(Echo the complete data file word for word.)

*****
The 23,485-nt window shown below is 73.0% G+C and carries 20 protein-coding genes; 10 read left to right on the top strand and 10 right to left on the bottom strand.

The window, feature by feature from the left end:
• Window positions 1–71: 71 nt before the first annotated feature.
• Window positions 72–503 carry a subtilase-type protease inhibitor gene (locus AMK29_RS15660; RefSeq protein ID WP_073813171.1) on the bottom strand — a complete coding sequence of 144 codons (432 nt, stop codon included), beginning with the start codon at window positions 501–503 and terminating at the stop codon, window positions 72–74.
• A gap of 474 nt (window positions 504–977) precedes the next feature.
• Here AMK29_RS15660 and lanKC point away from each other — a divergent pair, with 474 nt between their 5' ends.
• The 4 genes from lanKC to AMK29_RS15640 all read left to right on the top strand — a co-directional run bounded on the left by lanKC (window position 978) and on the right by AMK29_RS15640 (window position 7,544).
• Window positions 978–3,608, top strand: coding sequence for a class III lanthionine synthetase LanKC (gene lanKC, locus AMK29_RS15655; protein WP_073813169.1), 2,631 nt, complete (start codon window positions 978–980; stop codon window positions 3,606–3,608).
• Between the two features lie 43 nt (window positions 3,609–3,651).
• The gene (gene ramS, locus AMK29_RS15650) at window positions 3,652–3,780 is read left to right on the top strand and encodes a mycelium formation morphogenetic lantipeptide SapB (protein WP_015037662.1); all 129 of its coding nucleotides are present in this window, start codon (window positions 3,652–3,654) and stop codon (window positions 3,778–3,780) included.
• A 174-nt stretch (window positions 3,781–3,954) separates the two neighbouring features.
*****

The 23,485-nt window shown below is 73.0% G+C and carries 20 protein-coding genes; 10 read left to right on the top strand and 10 right to left on the bottom strand.

The window, feature by feature from the left end:
• Window positions 1–71: 71 nt before the first annotated feature.
• Window positions 72–503 carry a subtilase-type protease inhibitor gene (locus AMK29_RS15660; RefSeq protein ID WP_073813171.1) on the bottom strand — a complete coding sequence of 144 codons (432 nt, stop codon included), beginning with the start codon at window positions 501–503 and terminating at the stop codon, window positions 72–74.
• A gap of 474 nt (window positions 504–977) precedes the next feature.
• Here AMK29_RS15660 and lanKC point away from each other — a divergent pair, with 474 nt between their 5' ends.
• The 4 genes from lanKC to AMK29_RS15640 all read left to right on the top strand — a co-directional run bounded on the left by lanKC (window position 978) and on the right by AMK29_RS15640 (window position 7,544).
• Window positions 978–3,608, top strand: coding sequence for a class III lanthionine synthetase LanKC (gene lanKC, locus AMK29_RS15655; protein WP_073813169.1), 2,631 nt, complete (start codon window positions 978–980; stop codon window positions 3,606–3,608).
• Between the two features lie 43 nt (window positions 3,609–3,651).
• The gene (gene ramS, locus AMK29_RS15650) at window positions 3,652–3,780 is read left to right on the top strand and encodes a mycelium formation morphogenetic lantipeptide SapB (protein WP_015037662.1); all 129 of its coding nucleotides are present in this window, start codon (window positions 3,652–3,654) and stop codon (window positions 3,778–3,780) included.
• A 174-nt stretch (window positions 3,781–3,954) separates the two neighbouring features.